Monday, February 18, 2008
Wednesday, February 13, 2008
As far back as I can remember-- which admittedly isn't very far-- GUI toolkits have included a special type of text entry field for passwords. As you type, the password field displays a generic character, usually a dot or asterisk, instead of the character you actually typed.
I've criticized the login dialog before, but I definitely understand the need to obfuscate password entry, even if you're using fancy two-factor authentication with smart cards and the like. If password entry was treated as plain old text entry, you'd reveal your password (or PIN code) to anyone who casually happened to be looking at the screen while you're typing. So instead of seeing:
Everyone in your meeting or presentation would instead see:
Which would be sort of traumatic on several levels. Not to mention the security implications.
I can't talk about login dialogs without bringing up one in Lotus Notes 6.0. Like everything else in Notes, it's a massive trainwreck.
This dialog box contains several security "features":
- The hieroglyphics on the left of the dialog box are supposed to distract anyone who is peering over your shoulder trying to learn your password as you type.
- The number of characters you type is hidden; a random number of X's appear instead of one asterisk per character.
Is any of this nonsense really necessary? If I want to learn someone's password as he or she types it, I will look at the keyboard, not the screen!
I actually had to use that exact login dialog for my job at the time, and I can tell you from personal experience exactly how mind-bendingly, appallingly awful it truly was. Who reinvents a perfectly standard dialog-- and makes it so much worse? On second thought, perhaps "how can we make this worse?" was the design goal for Notes. It certainly felt that way while I was using it.
But I digress. As much as we worry about password obfuscation, at least one dialog in Vista bucks this long-standing GUI trend. Specifically, the dialog where you enter your wireless network password.
Checking the "display characters" checkbox overrides the password obfuscation and reveals the password. At first I was appalled. Reveal my password? Imagine the security implications! The chutzpah of Microsoft's developers, putting my password at risk in such a careless, haphazard manner! What were they thinking?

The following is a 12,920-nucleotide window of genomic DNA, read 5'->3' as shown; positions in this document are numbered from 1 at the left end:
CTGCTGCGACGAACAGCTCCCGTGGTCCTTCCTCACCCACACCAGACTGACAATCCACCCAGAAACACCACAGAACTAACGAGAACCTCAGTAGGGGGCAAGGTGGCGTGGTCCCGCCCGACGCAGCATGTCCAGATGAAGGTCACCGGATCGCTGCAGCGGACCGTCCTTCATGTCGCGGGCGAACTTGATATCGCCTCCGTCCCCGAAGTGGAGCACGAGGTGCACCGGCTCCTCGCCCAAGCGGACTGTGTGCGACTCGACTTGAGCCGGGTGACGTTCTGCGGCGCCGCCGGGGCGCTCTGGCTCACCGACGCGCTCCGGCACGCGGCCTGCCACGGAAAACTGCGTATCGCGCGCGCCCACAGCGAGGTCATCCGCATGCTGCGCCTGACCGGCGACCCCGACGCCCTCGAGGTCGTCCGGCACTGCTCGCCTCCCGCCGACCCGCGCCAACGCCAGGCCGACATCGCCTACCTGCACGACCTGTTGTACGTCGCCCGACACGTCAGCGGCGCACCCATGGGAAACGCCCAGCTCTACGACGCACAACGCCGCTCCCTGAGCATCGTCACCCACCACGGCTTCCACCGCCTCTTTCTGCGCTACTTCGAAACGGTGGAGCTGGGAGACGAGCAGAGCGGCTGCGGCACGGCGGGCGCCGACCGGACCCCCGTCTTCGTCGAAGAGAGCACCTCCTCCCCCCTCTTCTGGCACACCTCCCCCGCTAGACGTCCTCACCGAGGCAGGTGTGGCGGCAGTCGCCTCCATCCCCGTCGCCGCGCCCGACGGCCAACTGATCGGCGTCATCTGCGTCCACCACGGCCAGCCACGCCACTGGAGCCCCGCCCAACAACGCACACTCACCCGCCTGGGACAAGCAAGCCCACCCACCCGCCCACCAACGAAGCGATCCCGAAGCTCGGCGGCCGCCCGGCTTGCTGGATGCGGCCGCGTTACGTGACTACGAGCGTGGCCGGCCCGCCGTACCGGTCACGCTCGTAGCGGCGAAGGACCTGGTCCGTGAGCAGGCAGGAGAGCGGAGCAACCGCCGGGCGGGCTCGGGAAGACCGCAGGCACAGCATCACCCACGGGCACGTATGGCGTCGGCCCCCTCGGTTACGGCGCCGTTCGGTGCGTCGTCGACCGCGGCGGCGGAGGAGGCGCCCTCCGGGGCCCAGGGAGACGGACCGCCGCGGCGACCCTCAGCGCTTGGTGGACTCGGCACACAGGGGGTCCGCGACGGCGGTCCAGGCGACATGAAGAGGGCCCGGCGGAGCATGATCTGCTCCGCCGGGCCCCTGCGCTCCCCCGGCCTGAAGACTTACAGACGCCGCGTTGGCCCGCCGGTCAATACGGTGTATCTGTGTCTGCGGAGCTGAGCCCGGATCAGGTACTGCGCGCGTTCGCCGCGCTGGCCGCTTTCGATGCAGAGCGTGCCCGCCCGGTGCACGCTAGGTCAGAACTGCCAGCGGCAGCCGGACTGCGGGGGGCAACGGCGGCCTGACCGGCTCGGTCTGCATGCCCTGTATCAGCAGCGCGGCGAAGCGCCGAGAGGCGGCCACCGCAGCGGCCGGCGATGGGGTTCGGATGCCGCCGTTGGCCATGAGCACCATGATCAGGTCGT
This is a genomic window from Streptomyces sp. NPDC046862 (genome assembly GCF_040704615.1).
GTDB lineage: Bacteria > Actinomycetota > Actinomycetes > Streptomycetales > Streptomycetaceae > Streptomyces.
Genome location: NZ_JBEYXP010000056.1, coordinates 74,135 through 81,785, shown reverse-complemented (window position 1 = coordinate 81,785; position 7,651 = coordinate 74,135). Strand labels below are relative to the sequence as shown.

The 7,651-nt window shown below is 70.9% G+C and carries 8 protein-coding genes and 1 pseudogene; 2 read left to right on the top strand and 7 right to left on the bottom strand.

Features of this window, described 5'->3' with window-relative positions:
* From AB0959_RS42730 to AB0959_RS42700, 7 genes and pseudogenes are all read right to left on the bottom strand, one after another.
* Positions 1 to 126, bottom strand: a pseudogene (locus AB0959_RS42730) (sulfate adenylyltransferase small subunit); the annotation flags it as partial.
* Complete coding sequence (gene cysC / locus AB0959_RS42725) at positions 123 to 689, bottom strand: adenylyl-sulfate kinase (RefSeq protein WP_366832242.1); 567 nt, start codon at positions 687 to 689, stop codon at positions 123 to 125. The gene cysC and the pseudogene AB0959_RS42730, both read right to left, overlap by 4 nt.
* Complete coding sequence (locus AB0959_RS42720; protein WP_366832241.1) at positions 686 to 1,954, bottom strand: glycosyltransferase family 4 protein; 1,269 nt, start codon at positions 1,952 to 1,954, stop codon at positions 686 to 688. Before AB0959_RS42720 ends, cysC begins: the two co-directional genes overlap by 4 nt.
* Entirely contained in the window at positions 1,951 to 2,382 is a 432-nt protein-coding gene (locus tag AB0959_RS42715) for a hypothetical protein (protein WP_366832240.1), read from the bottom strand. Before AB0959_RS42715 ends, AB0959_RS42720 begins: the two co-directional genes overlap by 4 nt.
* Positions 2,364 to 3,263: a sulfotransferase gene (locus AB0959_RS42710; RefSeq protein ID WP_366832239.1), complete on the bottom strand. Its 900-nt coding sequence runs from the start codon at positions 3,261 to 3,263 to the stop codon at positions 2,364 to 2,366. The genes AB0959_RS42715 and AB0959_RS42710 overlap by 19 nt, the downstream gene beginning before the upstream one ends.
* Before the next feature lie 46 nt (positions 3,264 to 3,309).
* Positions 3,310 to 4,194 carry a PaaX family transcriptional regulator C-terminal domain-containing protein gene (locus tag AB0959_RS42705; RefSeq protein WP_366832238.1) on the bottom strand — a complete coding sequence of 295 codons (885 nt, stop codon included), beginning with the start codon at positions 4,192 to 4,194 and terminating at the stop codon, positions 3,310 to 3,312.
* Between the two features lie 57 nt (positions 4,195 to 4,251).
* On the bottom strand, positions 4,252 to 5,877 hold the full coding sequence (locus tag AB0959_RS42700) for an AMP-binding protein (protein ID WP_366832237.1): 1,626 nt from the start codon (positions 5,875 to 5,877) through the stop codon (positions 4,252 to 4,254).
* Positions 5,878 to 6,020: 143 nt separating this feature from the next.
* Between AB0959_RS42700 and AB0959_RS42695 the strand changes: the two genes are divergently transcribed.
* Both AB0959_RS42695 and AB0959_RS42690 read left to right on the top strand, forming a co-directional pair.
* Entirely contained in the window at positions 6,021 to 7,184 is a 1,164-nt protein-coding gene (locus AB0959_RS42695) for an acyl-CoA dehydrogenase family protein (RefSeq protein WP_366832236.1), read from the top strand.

I'm guessing they implemented the reveal option here because network passwords can be unusually long and complex-- and troubleshooting network connectivity is difficult enough even without factoring in the inevitable password typos. But are network passwords really so different from any other type of password? After using this dialog a few times, I began to see how useful the reveal password option truly was. If you think you've made a mistake entering your password, tick the reveal box and find out. It's quite a time saver compared to typing in your password in blindly two, three, or even four times before getting it right. I don't know about you, but that happens to me at least a few times a day on average.
I've come full circle. I now think the password reveal option should be available on all login dialogs.
It's awfully convienient, and it doesn't seem particularly risky to me. Nobody leaves their password typed in and waiting to be revealed on the login screen. If you're in a public place, you simply refrain from using the reveal option. But at home or in a private work area, why not opt to reveal your password? Traditional GUI password obfuscation is a nice convention, but it's not the alpha and omega of password security. Far from it. If criminals really want to get your password, they'll be watching your fingers on the keyboard or using keylogger hardware.read more | digg story
Tuesday, February 5, 2008
11. Find a public toilet
12. Track a US or Canadian flight number
13. Lookup real-time US airport status
14. Map US FAA delayed flight information
15. Find a world airport, airline or connection
16. Find out "walkscore" for house or apartment
17. Calculate US or Canadian Taxi Fare
18. Look at the clouds!
19. Explore any location on earth
20. Map US telephone area codes
21. Drive like a madman
22. Find a job
23. Find even more webcams
24. Scan your UK driving route
25. Explore and map the bible
26. Map your wedding festivities
27. Find a world hostel
28. Form a crop circle, send a smoke signal
29. Track US big box store construction
30. Map US Zip code boundaries
31. Find a UNESCO World Heritage Site
32. Find an alternate map
33. Find a US mailbox
34. Plan a mid-point meet-up (exact)
35. Find out who is sick around you
36. Explore photos of the world
37. Map places by book name
38. Find a US Winery
39. Find an extreme sport
40. Map the top 10 world skyscrapers
41. Find a place to eat in the US
42. Find a popular map in any area
43. Measure long range distance.. in 2 ways
44. Determine Lat/Long for anywhere
45. Make your own map
46. Find the shortest round-trip route
47. Google Map your blog or website visitors
48. Find tons of area info for anywhere
49. Plan and map a worldwide conference call
50. Determine ease of doing business in any country
Monday, February 4, 2008